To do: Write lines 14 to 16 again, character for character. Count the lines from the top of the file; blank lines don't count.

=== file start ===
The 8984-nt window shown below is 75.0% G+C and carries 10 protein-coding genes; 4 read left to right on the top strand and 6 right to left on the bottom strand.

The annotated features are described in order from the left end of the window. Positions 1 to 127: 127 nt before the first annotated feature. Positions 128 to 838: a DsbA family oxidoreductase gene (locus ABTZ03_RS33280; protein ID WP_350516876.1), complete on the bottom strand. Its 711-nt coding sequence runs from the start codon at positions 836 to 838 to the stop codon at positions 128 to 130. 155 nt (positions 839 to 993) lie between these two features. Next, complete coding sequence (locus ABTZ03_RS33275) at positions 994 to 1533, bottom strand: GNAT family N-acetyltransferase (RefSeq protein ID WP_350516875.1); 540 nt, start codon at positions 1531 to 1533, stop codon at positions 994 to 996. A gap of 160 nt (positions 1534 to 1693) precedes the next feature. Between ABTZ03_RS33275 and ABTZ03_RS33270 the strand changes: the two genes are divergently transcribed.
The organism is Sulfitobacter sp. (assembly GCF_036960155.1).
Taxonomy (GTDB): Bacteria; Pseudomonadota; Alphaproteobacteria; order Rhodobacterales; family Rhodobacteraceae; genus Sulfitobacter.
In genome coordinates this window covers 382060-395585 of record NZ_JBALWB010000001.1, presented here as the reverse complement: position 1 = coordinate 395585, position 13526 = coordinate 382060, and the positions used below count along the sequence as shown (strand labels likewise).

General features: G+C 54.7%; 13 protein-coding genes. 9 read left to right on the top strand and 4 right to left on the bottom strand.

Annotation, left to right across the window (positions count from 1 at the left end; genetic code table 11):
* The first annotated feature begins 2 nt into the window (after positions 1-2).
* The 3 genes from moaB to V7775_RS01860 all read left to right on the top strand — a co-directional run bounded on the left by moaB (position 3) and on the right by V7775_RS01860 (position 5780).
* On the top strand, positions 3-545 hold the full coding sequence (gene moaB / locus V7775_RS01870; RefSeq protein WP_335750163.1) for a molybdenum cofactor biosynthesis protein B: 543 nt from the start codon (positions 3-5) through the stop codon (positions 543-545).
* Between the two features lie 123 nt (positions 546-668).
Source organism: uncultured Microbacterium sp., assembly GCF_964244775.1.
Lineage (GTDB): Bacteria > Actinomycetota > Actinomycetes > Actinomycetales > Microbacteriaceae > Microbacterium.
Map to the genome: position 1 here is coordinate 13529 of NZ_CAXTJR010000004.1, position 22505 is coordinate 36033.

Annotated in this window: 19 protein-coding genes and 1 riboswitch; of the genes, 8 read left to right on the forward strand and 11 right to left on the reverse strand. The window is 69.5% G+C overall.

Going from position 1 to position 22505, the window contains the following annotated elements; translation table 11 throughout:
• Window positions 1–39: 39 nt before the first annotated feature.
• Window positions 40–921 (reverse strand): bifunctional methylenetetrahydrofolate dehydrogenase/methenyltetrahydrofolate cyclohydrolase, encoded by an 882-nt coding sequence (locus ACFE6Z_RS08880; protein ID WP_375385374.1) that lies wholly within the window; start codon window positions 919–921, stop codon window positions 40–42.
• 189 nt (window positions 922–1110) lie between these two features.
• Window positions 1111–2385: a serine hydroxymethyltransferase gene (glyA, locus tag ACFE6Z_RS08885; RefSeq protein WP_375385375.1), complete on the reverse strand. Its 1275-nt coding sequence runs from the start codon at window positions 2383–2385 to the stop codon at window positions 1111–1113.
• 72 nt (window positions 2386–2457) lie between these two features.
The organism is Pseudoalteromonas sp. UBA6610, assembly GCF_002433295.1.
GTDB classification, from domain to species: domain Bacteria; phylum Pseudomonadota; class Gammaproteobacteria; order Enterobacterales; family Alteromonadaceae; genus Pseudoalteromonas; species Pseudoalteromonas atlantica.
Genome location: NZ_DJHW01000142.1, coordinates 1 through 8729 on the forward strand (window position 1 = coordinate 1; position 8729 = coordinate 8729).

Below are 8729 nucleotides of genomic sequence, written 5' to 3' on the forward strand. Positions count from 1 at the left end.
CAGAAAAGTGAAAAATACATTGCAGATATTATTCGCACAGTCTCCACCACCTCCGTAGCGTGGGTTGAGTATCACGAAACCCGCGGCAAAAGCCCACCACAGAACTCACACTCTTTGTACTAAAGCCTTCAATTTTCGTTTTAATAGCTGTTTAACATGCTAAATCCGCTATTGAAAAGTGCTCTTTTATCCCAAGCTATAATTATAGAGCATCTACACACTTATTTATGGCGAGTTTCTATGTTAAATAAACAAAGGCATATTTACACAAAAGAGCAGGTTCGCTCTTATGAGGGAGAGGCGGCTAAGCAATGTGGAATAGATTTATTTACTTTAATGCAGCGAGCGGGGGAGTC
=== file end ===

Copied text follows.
Map to the genome: position 1 here is coordinate 13529 of NZ_CAXTJR010000004.1, position 22505 is coordinate 36033.

Annotated in this window: 19 protein-coding genes and 1 riboswitch; of the genes, 8 read left to right on the forward strand and 11 right to left on the reverse strand. The window is 69.5% G+C overall.

Going from position 1 to position 22505, the window contains the following annotated elements; translation table 11 throughout: